Bigger doesn’t mean better |

Bigger doesn’t mean better

Memorial Day, as I write this, is a day to think back to people and things we miss. My father served in the Navy in WWII and Korea on aircraft carriers. I found a history of the ship he served aboard during the crucial naval battle for Leyte Gulf in the Philippines. It was the first use of kamikaze planes. His ship barely escaped these suicide planes and also torpedoes. Other ships in the group were lost. Many sailors died.

Today, I am also thinking back to our first days in Carbondale in 1993. An article in the last Sopris Sun about development in town caused me to recall a very simple town that had evolved around ranching and mining with very strong community values. We lived in a tiny house that dated back to the late 1800s. When we went to town we walked. Like so many, our work was upvalley. Carbondale was truly a “bedroom community.” But some folks wanted more, much more. You know the expression “be careful what you wish for.”

“More” has been the ethos of America since the first Europeans landed on the Atlantic Coast. The article in the Sun from a government leader is all about growth. Growth “enhances,” growth was planned for, growth conforms to “smart growth” (an oxymoron) as created by the U.S. Environmental Protection Agency. I don’t know when the EPA became the go-to place for small-town advice.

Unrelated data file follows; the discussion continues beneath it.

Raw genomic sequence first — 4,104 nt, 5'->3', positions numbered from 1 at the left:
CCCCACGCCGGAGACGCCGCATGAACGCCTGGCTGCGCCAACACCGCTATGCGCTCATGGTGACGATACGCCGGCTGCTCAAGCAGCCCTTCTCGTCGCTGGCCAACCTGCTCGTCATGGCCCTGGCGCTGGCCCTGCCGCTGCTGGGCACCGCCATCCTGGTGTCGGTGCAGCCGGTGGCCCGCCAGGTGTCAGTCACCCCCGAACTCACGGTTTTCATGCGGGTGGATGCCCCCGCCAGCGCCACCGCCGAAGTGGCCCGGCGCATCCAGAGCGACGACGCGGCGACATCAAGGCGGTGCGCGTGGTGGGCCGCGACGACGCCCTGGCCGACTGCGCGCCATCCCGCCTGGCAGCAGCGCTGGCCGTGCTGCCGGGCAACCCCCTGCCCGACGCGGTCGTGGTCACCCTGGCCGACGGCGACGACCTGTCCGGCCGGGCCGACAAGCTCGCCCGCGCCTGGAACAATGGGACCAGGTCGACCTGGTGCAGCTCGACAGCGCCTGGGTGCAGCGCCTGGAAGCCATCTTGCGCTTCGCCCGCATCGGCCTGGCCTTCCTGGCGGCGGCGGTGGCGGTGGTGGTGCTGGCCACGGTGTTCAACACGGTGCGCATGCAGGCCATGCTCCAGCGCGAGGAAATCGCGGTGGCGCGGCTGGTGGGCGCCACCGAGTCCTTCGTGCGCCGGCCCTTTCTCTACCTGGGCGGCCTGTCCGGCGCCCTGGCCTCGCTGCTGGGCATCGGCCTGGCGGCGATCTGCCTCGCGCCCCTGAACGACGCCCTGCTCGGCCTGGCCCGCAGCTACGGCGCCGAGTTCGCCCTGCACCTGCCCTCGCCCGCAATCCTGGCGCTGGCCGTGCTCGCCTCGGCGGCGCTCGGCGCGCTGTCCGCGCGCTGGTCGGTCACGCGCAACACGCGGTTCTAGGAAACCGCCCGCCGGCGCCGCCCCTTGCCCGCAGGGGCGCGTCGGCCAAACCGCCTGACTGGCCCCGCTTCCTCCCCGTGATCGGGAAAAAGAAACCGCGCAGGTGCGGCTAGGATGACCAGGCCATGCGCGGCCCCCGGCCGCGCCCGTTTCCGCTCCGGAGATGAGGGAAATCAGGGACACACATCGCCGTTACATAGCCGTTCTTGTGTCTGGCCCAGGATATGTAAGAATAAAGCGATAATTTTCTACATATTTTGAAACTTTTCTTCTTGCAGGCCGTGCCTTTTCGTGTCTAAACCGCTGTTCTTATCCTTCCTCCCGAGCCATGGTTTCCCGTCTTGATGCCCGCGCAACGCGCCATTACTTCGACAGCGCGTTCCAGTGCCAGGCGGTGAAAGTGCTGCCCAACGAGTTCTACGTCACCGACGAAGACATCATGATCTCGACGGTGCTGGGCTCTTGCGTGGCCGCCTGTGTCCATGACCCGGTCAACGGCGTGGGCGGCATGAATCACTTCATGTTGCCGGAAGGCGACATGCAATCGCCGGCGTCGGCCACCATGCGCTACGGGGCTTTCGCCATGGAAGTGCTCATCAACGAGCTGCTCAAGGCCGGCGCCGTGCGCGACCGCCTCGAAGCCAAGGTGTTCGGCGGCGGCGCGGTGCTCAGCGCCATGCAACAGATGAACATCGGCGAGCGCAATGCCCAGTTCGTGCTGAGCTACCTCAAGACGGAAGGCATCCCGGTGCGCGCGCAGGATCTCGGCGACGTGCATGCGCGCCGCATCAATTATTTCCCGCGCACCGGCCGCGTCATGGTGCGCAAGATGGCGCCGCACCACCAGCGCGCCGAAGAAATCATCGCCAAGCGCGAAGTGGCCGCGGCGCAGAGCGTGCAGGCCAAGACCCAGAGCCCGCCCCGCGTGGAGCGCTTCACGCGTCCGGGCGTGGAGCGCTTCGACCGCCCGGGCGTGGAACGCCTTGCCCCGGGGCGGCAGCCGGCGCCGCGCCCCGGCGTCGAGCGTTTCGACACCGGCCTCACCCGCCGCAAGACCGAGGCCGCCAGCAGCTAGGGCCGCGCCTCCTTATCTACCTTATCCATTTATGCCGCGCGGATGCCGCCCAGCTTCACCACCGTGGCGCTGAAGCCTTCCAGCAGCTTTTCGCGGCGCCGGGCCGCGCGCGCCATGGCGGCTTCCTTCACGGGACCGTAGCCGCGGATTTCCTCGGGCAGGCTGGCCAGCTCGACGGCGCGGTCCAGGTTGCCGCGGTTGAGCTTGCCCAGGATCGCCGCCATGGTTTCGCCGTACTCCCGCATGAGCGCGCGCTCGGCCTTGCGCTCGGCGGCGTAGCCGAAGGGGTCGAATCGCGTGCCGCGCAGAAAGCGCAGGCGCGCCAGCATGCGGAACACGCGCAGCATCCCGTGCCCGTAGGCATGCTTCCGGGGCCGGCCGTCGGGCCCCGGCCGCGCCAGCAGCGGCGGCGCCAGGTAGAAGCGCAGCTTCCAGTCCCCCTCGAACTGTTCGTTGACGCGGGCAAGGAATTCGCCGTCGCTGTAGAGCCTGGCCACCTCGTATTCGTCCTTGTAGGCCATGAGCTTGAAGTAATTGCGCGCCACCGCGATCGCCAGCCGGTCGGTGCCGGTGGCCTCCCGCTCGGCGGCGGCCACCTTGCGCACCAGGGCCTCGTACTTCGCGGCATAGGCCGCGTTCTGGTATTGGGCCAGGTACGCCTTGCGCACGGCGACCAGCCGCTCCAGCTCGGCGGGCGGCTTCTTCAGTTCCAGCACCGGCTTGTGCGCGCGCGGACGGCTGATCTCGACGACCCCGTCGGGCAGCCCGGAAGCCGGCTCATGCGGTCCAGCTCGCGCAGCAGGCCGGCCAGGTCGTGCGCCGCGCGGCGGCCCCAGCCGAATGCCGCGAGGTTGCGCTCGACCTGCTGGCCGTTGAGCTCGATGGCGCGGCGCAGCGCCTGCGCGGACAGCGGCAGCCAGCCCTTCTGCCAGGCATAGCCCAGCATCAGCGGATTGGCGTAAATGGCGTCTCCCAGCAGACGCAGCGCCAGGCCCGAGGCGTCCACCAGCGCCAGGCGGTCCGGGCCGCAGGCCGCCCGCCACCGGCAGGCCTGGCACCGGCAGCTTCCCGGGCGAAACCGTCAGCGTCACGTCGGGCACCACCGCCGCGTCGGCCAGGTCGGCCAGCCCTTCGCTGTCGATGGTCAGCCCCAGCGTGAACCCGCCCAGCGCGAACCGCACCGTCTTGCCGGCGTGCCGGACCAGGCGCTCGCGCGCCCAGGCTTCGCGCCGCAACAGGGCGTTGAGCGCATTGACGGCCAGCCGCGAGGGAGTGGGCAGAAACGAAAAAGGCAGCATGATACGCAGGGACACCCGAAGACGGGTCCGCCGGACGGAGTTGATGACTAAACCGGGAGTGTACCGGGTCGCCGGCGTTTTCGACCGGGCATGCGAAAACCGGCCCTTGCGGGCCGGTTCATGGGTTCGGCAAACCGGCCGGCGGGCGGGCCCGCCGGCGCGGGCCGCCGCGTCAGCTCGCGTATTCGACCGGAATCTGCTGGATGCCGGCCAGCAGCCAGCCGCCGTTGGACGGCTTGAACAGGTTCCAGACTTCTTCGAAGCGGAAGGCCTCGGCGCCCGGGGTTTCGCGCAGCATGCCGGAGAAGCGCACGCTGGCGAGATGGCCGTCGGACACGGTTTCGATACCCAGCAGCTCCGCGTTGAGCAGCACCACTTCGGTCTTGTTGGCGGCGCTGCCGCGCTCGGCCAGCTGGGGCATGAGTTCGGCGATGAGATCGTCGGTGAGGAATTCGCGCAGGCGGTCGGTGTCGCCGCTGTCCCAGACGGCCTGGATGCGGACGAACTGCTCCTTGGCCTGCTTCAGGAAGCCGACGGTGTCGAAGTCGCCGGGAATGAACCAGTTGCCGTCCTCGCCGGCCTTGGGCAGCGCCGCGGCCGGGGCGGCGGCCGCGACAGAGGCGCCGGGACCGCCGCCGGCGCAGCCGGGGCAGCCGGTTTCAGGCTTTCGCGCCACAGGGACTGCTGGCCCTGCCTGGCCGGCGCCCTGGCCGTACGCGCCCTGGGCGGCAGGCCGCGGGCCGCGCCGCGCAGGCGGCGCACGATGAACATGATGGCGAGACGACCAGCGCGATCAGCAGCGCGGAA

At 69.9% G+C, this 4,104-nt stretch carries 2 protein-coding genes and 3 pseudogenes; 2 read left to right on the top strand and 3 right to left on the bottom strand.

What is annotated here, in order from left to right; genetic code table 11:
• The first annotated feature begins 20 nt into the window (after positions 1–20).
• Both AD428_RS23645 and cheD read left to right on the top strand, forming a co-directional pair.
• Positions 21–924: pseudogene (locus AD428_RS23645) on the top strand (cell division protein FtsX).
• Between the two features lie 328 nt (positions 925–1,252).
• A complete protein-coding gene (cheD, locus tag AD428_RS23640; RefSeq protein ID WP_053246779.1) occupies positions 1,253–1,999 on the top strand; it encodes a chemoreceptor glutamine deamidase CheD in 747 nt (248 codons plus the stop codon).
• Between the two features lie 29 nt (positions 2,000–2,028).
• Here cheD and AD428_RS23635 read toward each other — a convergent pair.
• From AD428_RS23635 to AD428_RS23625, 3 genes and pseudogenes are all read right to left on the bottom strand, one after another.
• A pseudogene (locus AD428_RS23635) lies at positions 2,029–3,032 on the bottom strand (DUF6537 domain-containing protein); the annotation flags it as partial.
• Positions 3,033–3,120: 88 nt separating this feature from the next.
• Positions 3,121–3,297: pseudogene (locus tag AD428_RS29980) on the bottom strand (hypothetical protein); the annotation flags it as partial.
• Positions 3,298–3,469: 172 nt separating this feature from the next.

I’ve talked recently with some “old timers.” To a person, they are sick of the growing traffic and constant building. One neighbor, a native, decried the loss of serenity. The local papers are full of stories of overuse of so many places of recreation.

The article finishes with a dismissal of “questions about climate impact and sustainability” and says it is just a matter for locating rental housing. We all know global warming is far more than that. So as I think back to earlier times, throughout the valley, those were good days. More people and more buildings do not a community, or well-being, or an environment, improve.

Patrick Hunter